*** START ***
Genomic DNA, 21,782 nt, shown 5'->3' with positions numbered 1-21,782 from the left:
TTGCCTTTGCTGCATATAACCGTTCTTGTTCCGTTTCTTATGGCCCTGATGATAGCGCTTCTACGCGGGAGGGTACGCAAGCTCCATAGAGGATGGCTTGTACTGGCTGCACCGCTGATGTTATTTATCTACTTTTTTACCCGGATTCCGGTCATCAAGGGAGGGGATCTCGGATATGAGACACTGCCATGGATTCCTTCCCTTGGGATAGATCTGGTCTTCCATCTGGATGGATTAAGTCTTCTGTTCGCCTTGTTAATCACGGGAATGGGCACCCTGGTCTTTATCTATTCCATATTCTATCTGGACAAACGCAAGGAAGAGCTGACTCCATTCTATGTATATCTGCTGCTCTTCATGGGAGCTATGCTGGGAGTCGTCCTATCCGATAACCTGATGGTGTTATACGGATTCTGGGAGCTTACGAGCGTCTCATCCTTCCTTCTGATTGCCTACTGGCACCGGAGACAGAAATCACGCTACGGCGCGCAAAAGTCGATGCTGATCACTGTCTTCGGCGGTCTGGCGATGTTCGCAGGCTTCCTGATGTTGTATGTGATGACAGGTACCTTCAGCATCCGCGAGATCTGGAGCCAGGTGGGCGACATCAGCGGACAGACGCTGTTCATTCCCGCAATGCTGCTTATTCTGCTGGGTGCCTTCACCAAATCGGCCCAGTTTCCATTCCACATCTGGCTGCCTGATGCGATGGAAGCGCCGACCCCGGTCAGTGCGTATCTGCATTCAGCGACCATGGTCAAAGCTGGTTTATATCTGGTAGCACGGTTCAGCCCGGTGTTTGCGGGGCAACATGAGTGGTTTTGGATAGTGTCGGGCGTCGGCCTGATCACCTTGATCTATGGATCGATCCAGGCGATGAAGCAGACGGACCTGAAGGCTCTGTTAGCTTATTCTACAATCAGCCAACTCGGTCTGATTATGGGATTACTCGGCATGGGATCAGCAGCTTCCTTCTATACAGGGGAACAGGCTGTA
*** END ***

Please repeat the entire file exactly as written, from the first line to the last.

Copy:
Genomic DNA, 21,782 nt, shown 5'->3' with positions numbered 1-21,782 from the left:
TTGCCTTTGCTGCATATAACCGTTCTTGTTCCGTTTCTTATGGCCCTGATGATAGCGCTTCTACGCGGGAGGGTACGCAAGCTCCATAGAGGATGGCTTGTACTGGCTGCACCGCTGATGTTATTTATCTACTTTTTTACCCGGATTCCGGTCATCAAGGGAGGGGATCTCGGATATGAGACACTGCCATGGATTCCTTCCCTTGGGATAGATCTGGTCTTCCATCTGGATGGATTAAGTCTTCTGTTCGCCTTGTTAATCACGGGAATGGGCACCCTGGTCTTTATCTATTCCATATTCTATCTGGACAAACGCAAGGAAGAGCTGACTCCATTCTATGTATATCTGCTGCTCTTCATGGGAGCTATGCTGGGAGTCGTCCTATCCGATAACCTGATGGTGTTATACGGATTCTGGGAGCTTACGAGCGTCTCATCCTTCCTTCTGATTGCCTACTGGCACCGGAGACAGAAATCACGCTACGGCGCGCAAAAGTCGATGCTGATCACTGTCTTCGGCGGTCTGGCGATGTTCGCAGGCTTCCTGATGTTGTATGTGATGACAGGTACCTTCAGCATCCGCGAGATCTGGAGCCAGGTGGGCGACATCAGCGGACAGACGCTGTTCATTCCCGCAATGCTGCTTATTCTGCTGGGTGCCTTCACCAAATCGGCCCAGTTTCCATTCCACATCTGGCTGCCTGATGCGATGGAAGCGCCGACCCCGGTCAGTGCGTATCTGCATTCAGCGACCATGGTCAAAGCTGGTTTATATCTGGTAGCACGGTTCAGCCCGGTGTTTGCGGGGCAACATGAGTGGTTTTGGATAGTGTCGGGCGTCGGCCTGATCACCTTGATCTATGGATCGATCCAGGCGATGAAGCAGACGGACCTGAAGGCTCTGTTAGCTTATTCTACAATCAGCCAACTCGGTCTGATTATGGGATTACTCGGCATGGGATCAGCAGCTTCCTTCTATACAGGGGAACAGGCTGTA